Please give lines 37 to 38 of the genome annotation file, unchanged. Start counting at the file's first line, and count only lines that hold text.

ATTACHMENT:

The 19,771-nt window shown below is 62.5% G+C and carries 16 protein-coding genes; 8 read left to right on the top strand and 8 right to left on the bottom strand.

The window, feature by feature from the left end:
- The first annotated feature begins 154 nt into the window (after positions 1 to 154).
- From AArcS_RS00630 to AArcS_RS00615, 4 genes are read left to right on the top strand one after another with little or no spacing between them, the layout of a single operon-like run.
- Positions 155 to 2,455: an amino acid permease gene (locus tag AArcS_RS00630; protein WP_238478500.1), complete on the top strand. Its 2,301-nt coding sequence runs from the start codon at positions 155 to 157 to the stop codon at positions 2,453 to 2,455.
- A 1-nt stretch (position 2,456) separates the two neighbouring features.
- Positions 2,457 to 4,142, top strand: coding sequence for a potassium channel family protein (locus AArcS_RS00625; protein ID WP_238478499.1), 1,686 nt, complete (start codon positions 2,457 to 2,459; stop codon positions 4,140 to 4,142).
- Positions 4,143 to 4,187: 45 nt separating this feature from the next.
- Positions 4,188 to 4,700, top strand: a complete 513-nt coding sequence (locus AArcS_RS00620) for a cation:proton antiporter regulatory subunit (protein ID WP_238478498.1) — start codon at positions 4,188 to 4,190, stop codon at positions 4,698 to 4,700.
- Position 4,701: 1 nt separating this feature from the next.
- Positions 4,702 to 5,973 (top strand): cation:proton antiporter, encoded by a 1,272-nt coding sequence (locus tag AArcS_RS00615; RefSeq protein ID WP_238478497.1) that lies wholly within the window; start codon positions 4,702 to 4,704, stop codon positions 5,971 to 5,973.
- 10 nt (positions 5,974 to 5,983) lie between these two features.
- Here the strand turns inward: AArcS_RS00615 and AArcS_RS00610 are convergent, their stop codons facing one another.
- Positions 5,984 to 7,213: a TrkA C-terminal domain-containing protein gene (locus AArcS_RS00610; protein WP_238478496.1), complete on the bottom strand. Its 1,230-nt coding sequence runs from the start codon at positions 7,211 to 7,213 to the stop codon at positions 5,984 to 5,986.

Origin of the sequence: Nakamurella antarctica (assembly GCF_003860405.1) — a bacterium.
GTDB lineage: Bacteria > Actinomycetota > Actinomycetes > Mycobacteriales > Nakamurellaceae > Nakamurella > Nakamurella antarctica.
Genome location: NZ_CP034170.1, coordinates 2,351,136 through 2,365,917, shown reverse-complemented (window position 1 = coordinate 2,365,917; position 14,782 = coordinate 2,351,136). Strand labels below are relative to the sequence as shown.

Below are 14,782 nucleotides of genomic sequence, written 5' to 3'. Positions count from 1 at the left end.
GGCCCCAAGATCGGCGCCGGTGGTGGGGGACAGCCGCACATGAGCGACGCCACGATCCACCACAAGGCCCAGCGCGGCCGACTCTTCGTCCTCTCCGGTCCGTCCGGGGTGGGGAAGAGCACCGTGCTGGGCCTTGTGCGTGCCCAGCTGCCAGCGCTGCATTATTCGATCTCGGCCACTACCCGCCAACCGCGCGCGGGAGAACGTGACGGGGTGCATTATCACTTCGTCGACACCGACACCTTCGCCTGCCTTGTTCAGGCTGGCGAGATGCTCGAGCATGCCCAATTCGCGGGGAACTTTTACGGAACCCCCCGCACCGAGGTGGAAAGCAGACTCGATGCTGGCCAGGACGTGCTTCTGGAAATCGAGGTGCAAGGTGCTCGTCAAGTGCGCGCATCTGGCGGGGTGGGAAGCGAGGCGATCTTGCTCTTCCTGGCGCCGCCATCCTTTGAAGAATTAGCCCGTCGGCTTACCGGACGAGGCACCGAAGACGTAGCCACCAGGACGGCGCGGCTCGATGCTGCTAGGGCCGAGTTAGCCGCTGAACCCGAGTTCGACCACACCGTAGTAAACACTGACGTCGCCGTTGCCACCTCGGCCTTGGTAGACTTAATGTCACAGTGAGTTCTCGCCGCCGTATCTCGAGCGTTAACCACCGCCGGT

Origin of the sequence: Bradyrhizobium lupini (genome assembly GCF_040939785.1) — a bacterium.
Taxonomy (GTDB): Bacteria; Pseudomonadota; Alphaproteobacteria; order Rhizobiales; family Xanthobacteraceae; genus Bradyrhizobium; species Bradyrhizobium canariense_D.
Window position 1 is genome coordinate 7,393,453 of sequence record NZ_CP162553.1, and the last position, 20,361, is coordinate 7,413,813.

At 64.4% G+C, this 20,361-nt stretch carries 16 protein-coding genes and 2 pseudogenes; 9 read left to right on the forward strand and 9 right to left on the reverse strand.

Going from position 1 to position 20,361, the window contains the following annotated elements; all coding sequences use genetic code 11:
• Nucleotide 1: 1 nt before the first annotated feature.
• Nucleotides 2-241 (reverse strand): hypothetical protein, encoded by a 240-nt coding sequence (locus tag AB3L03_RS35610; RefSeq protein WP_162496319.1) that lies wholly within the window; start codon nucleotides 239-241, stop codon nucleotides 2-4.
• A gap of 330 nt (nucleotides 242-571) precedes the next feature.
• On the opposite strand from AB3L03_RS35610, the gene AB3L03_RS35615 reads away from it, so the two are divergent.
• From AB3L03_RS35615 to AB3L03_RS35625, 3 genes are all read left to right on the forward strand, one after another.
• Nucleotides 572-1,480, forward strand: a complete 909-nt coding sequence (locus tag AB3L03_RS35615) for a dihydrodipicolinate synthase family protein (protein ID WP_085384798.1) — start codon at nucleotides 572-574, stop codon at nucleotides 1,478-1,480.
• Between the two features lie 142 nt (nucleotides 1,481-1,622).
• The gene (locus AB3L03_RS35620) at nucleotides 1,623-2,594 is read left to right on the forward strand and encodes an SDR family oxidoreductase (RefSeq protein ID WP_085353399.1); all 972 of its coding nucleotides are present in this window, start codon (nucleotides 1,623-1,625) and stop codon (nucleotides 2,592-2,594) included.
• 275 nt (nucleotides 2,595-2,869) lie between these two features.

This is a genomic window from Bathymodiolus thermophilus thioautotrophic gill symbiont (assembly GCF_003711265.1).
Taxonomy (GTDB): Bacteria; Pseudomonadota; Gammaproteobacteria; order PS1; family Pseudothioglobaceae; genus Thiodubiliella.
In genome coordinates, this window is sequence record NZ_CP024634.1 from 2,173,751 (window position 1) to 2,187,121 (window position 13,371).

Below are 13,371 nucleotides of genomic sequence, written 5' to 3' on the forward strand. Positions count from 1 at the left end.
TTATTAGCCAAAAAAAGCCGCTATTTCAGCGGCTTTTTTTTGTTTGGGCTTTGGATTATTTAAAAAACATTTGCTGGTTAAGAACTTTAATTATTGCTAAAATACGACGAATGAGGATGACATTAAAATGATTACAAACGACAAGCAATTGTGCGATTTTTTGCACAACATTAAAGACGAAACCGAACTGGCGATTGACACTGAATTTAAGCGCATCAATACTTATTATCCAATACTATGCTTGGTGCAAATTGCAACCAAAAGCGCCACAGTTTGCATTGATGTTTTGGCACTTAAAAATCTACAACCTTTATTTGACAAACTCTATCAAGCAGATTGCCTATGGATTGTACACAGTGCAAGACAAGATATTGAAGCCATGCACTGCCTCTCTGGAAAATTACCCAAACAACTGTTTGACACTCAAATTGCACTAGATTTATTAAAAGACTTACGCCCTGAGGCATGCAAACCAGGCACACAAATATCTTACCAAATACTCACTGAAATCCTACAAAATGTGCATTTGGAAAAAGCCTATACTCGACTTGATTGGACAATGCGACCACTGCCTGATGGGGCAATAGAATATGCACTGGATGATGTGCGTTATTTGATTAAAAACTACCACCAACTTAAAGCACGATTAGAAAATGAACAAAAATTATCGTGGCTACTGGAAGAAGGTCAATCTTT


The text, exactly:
Below are 13,371 nucleotides of genomic sequence, written 5' to 3' on the forward strand. Positions count from 1 at the left end.
TTATTAGCCAAAAAAAGCCGCTATTTCAGCGGCTTTTTTTTGTTTGGGCTTTGGATTATTTAAAAAACATTTGCTGGTTAAGAACTTTAATTATTGCTAAAATACGACGAATGAGGATGACATTAAAATGATTACAAACGACAAGCAATTGTGCGATTTTTTGCACAACATTAAAGACGAAACCGAACTGGCGATTGACACTGAATTTAAGCGCATCAATACTTATTATCCAATACTATGCTTGGTGCAAATTGCAACCAAAAGCGCCACAGTTTGCATTGATGTTTTGGCACTTAAAAATCTACAACCTTTATTTGACAAACTCTATCAAGCAGATTGCCTATGGATTGTACACAGTGCAAGACAAGATATTGAAGCCATGCACTGCCTCTCTGGAAAATTACCCAAACAACTGTTTGACACTCAAATTGCACTAGATTTATTAAAAGACTTACGCCCTGAGGCATGCAAACCAGGCACACAAATATCTTACCAAATACTCACTGAAATCCTACAAAATGTGCATTTGGAAAAAGCCTATACTCGACTTGATTGGACAATGCGACCACTGCCTGATGGGGCAATAGAATATGCACTGGATGATGTGCGTTATTTGATTAAAAACTACCACCAACTTAAAGCACGATTAGAAAATGAACAAAAATTATCGTGGCTACTGGAAGAAGGTCAATCTTT